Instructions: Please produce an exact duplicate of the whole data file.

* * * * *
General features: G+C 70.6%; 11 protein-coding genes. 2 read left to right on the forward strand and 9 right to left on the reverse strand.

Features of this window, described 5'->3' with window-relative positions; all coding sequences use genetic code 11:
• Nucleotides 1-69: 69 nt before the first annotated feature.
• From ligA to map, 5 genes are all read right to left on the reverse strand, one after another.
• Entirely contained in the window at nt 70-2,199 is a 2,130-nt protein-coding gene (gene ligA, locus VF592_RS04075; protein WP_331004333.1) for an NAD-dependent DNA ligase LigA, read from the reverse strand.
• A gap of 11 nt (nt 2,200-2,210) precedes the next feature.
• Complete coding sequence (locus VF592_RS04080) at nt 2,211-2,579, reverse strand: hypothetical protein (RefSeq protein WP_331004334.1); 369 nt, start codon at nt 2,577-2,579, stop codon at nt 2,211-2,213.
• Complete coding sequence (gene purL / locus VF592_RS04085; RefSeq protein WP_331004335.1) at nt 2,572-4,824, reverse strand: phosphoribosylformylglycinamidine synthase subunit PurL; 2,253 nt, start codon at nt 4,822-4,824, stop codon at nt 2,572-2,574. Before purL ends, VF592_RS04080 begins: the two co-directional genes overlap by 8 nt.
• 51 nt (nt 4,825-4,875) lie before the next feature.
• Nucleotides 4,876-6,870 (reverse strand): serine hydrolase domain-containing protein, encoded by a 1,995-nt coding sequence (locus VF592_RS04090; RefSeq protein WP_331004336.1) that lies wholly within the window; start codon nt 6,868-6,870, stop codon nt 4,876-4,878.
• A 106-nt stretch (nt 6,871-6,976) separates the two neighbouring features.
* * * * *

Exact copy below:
General features: G+C 70.6%; 11 protein-coding genes. 2 read left to right on the forward strand and 9 right to left on the reverse strand.

Features of this window, described 5'->3' with window-relative positions; all coding sequences use genetic code 11:
• Nucleotides 1-69: 69 nt before the first annotated feature.
• From ligA to map, 5 genes are all read right to left on the reverse strand, one after another.
• Entirely contained in the window at nt 70-2,199 is a 2,130-nt protein-coding gene (gene ligA, locus VF592_RS04075; protein WP_331004333.1) for an NAD-dependent DNA ligase LigA, read from the reverse strand.
• A gap of 11 nt (nt 2,200-2,210) precedes the next feature.
• Complete coding sequence (locus VF592_RS04080) at nt 2,211-2,579, reverse strand: hypothetical protein (RefSeq protein WP_331004334.1); 369 nt, start codon at nt 2,577-2,579, stop codon at nt 2,211-2,213.
• Complete coding sequence (gene purL / locus VF592_RS04085; RefSeq protein WP_331004335.1) at nt 2,572-4,824, reverse strand: phosphoribosylformylglycinamidine synthase subunit PurL; 2,253 nt, start codon at nt 4,822-4,824, stop codon at nt 2,572-2,574. Before purL ends, VF592_RS04080 begins: the two co-directional genes overlap by 8 nt.
• 51 nt (nt 4,825-4,875) lie before the next feature.
• Nucleotides 4,876-6,870 (reverse strand): serine hydrolase domain-containing protein, encoded by a 1,995-nt coding sequence (locus VF592_RS04090; RefSeq protein WP_331004336.1) that lies wholly within the window; start codon nt 6,868-6,870, stop codon nt 4,876-4,878.
• A 106-nt stretch (nt 6,871-6,976) separates the two neighbouring features.